UFC veteran Tim Hague died on June 18th, 2017 after suffering a traumatic brain injury in a boxing match held at the Edmonton Conference Centre in Edmonton, AB, Canada. He was 34 years old.
Shortly after Hague’s death questions arose about the Edmonton Combat Sports Commission’s (ECSC) regulations and licensing practices. Those questions came from both the MMA media-sphere (see Mike Russell) and mainstream news (see CTV Edmonton).
Last week, CBC News reported that Tim Hague’s family had launched a wrongful death lawsuit seeking over around $5.3million CAD in damages. The lawsuit names the Edmonton Combative Sports Council, the City of Edmonton, and Edmonton Economic Development Corporation as some of the defendants.
Other defendants listed in the lawsuit include Pat Reid (who was the Executive Director of the ECSC at the time of Hague’s death), Len Kovisto (who was the referee for Hague’s final fight — versus Adam Braidwood), Dr. Shelby Karpman and Dr Shirdi Nullah (who are named as ringside physicians for Hague vs. Braidwood), David Aitken (a City employee who is believed to have hired Pat Reid), and K.O. Boxing Canada (the promotion responsible for Hague vs. Braidwood).
The lawsuit claims that failures and negligence by these defendants caused or contributed to the death of Hague.
The lawsuit, which is available to read online on CombatSportsLaw.com (via Mike Russell), outlines each of the defendants’ alleged malfeasance.
The lawsuit alleges that the “City, the ECSC, Reid, and/or Karpman” failed to institute ECSC safety policies, thus endangering Hague, over a two year stretch that included nine MMA, boxing, or super-boxing contests. Hague suffered a number of losses in those contests via knockout or technical knockout as a result of blows to the head.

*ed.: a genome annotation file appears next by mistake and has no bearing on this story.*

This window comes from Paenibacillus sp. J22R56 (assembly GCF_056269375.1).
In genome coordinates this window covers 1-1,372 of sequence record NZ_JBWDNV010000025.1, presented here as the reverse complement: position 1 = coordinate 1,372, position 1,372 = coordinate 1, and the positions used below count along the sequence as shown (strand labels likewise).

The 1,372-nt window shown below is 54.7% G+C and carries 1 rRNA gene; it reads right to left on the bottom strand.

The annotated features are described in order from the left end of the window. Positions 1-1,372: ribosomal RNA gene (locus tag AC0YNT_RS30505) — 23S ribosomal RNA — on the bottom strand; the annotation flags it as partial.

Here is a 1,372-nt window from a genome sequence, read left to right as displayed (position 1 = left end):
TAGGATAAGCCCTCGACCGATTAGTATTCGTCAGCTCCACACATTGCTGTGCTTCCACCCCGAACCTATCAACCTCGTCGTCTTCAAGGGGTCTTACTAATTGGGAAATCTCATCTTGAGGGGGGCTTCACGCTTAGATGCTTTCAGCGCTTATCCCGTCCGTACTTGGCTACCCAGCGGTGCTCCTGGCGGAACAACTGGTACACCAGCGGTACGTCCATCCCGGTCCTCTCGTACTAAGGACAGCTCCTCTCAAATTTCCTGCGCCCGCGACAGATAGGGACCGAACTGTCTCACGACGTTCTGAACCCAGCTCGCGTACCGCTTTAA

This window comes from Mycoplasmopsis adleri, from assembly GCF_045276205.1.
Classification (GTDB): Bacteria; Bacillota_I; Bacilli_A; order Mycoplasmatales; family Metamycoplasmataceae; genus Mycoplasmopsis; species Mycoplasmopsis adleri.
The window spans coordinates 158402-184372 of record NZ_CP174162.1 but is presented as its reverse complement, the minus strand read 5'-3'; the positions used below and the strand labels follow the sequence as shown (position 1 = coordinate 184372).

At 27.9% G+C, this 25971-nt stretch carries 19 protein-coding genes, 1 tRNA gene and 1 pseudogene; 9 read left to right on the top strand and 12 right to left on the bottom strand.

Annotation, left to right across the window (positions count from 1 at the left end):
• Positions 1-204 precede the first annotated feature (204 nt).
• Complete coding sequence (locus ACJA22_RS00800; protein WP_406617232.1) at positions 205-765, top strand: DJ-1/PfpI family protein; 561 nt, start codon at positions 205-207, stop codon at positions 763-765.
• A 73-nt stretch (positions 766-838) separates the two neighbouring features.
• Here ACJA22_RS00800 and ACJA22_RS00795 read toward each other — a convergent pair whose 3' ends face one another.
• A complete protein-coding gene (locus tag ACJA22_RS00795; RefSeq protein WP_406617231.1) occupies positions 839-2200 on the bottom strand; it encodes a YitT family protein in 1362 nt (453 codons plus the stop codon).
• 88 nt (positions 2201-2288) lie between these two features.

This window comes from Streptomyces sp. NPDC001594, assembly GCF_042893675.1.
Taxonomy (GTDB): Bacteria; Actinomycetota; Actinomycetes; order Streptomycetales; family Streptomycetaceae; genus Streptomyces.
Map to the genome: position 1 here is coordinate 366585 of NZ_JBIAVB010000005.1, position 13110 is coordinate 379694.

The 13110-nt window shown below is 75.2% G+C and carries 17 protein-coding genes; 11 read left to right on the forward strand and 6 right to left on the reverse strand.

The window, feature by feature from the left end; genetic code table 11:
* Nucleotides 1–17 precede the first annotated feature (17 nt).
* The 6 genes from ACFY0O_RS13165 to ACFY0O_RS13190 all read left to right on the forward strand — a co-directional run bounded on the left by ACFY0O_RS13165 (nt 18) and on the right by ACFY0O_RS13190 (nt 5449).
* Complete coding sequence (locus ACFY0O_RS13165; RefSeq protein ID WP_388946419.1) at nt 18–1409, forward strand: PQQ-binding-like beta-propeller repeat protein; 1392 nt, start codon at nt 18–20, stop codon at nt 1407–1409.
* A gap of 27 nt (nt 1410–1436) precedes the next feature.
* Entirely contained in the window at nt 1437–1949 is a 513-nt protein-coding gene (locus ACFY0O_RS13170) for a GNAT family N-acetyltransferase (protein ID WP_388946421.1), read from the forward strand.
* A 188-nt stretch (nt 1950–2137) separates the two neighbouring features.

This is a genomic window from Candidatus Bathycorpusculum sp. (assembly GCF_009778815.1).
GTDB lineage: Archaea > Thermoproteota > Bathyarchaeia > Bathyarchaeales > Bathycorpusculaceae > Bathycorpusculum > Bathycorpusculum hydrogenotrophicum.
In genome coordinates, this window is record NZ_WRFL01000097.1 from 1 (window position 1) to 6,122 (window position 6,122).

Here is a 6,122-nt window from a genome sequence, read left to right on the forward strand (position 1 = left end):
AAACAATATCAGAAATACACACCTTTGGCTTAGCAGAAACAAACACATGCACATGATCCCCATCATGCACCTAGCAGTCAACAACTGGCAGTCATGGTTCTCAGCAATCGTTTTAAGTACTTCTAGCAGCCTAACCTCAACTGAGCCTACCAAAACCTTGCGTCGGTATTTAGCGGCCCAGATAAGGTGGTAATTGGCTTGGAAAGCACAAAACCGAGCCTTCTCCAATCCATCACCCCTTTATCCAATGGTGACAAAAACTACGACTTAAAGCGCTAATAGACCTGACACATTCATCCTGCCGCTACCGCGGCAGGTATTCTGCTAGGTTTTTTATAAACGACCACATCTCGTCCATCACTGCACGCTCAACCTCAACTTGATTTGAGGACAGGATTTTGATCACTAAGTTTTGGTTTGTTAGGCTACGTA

Particular policy breaches alleged by the lawsuit include allowing Hague to participate in combat sports when he should have been serving a medical suspension, failing to ensure that Hague was medically cleared to compete, and failing to enforce suspension on Hague.
Additionally the lawsuit alleges that Reid breached ECSC bylaws by failing to forward results of Hague’s fights to relevant governing bodies. Hague’s family believe that if these results had been forwarded appropriately then other combat sports commissions would have not licensed Hague to compete and that Hague would have sustained less accumulative trauma leading up to his fatal bout with Braidwood.
The lawsuit makes a special request that Reid’s alleged actions by considered criminally negligent and accuses him of showing a “wanton and reckless disregard for the life and safety of Tim Hague.”
Regarding the ringside physicians and referee, the lawsuit alleges that those individuals had justification to stop the fight before Hague received a final flooring blow that ended the contest. The lawsuit alleges that Kovisto is responsible for “gross negligence” in not calling an end to the fight sooner than he did.
The lawsuit also alleges that ringside physicians failed to review or request appropriate medical documentation regarding Hague’s fitness to participate in combat sports.
In its argument for the defendant’s alleged negligence, the lawsuit also revealed that an autopsy on Hague had uncovered that he had developed chronic traumatic encephalopathy (CTE).
That condition, which is caused by blows to the head (with or without symptoms associated with concussions), is recognizable by areas of decayed brain tissue caused by the clumping of tau protein. That process, which is extremely similar to what has been observed in the brains of Alzheimer’s sufferers, causes symptoms that include, but are not limited to, depression, impulsivity, memory loss, aggression, cognitive delays, and increased risk of suicidiality.
The plaintiffs are seeking $5,268,000 CAD ($3,969,964 USD) for a long list of damages, which include bereavement, funeral costs, grief counseling, and loss of love, guidance, and support. $1 million CAD of those damages accounts for the punitive damages sought by the plaintiffs.